Wool sales resume on Wednesday (14 January) following the Christmas recess and about 15,000 bales will come under the hammer.
Sales resumes amid uncertainty about the effect of the downturn in the global economy on the wool market. The market indicator gained 14% during November and December on the back of strong demand from Chinese importers rushing to fill import quotas before year-end, and a weaker rand. It nevertheless still is 12% below the opening sale in August 2008.
With all 15 countries in the Euro-zone, the US and Japan now officially in recession and consumer confidence at a low, spending patterns, particularly on non-essentials like clothing, are expected to be affected.
Another factor that will negatively impact on prices is woolвЂ™s price relative to other fibres. Prices of competing fibres, particularly synthetic fibres, have decreased more sharply than wool prices. This may compel manufacturers to switch to cheaper fibres or to вЂњdowngradeвЂќ pure wool products to wool/synthetic blends.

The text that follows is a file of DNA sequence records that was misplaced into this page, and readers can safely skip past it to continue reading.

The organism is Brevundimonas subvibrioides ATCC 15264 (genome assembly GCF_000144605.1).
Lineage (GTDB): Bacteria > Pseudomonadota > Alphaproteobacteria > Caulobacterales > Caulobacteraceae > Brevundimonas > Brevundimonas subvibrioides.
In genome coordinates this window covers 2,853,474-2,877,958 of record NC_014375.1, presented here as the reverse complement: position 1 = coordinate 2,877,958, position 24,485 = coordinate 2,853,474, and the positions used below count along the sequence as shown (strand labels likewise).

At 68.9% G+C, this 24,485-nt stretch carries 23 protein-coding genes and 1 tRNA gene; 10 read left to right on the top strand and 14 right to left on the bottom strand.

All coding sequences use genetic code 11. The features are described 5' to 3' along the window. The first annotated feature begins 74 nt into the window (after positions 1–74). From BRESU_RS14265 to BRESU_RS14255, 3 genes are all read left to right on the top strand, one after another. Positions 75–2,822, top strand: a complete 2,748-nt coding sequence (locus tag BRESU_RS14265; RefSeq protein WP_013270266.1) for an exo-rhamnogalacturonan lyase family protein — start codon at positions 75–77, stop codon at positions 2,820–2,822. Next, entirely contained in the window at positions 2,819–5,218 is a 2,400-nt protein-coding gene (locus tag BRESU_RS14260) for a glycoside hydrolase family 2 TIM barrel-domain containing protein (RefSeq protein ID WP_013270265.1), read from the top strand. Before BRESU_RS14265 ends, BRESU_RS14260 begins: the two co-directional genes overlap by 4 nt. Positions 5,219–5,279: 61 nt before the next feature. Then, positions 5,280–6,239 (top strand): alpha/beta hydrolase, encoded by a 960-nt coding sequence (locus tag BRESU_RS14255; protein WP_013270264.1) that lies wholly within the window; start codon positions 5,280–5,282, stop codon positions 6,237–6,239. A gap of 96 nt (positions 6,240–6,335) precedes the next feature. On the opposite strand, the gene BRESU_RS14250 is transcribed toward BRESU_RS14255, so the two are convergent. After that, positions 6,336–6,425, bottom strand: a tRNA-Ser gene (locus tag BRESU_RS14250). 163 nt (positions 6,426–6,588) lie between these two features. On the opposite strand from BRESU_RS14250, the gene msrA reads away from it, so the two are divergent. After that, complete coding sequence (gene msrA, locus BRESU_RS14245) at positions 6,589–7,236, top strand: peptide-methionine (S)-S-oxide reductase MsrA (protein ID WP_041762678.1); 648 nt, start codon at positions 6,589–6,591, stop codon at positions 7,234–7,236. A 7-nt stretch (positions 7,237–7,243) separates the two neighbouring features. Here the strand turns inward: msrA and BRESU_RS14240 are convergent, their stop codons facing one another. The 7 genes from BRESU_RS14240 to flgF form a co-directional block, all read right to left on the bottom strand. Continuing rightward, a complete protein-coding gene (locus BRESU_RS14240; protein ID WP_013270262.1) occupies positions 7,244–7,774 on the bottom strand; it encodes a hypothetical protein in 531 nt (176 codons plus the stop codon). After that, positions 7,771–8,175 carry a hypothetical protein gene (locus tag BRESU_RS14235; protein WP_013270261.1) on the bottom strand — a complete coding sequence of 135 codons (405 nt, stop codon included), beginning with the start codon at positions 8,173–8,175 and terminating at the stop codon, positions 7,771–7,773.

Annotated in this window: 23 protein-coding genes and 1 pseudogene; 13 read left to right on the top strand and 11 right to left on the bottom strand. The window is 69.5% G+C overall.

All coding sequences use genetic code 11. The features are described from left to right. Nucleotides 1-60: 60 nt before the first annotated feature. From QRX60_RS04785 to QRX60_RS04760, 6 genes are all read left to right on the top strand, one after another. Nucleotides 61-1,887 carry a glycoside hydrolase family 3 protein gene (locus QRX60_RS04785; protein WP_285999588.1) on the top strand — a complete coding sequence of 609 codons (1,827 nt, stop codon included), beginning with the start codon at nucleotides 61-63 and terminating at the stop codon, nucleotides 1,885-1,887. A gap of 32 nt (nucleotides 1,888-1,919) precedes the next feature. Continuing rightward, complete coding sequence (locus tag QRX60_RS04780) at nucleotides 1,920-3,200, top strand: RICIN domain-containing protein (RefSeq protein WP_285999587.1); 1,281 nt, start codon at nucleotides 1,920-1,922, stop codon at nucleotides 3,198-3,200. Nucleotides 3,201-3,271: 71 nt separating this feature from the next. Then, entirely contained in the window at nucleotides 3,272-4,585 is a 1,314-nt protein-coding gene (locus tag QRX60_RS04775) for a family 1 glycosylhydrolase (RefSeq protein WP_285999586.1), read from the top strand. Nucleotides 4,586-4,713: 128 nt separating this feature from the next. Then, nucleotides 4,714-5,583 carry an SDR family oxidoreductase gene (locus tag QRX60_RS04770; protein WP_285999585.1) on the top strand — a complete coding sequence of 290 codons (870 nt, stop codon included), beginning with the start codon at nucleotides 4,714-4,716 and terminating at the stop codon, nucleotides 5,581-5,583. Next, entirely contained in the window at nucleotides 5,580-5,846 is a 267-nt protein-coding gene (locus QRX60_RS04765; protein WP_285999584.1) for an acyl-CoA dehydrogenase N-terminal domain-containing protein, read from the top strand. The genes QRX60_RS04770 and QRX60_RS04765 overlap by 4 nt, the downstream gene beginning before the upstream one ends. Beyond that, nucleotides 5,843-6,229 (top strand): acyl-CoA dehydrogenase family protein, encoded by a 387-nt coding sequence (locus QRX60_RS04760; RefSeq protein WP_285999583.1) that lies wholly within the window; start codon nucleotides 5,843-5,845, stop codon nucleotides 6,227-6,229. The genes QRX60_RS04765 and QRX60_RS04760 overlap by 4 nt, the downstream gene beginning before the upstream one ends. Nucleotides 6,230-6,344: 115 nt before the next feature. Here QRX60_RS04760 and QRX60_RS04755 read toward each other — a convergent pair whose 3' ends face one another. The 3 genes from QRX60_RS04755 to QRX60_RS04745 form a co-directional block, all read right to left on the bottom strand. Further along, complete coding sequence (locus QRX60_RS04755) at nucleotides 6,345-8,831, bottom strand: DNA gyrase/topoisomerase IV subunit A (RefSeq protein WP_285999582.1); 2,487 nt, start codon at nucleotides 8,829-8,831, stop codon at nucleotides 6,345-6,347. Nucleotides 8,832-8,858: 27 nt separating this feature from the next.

Also of concern is the slow-down in ChinaвЂ™s economy as export demand drops. When all these factors are taken into account, the wool market is expected to face a few difficult months.
On the other hand, concerns about possible supply shortages following the expected 6% drop in Australian production to 375 million kg, the lowest level in decades, may support the market. Exchange rates will also continue to play a major part in determining price levels.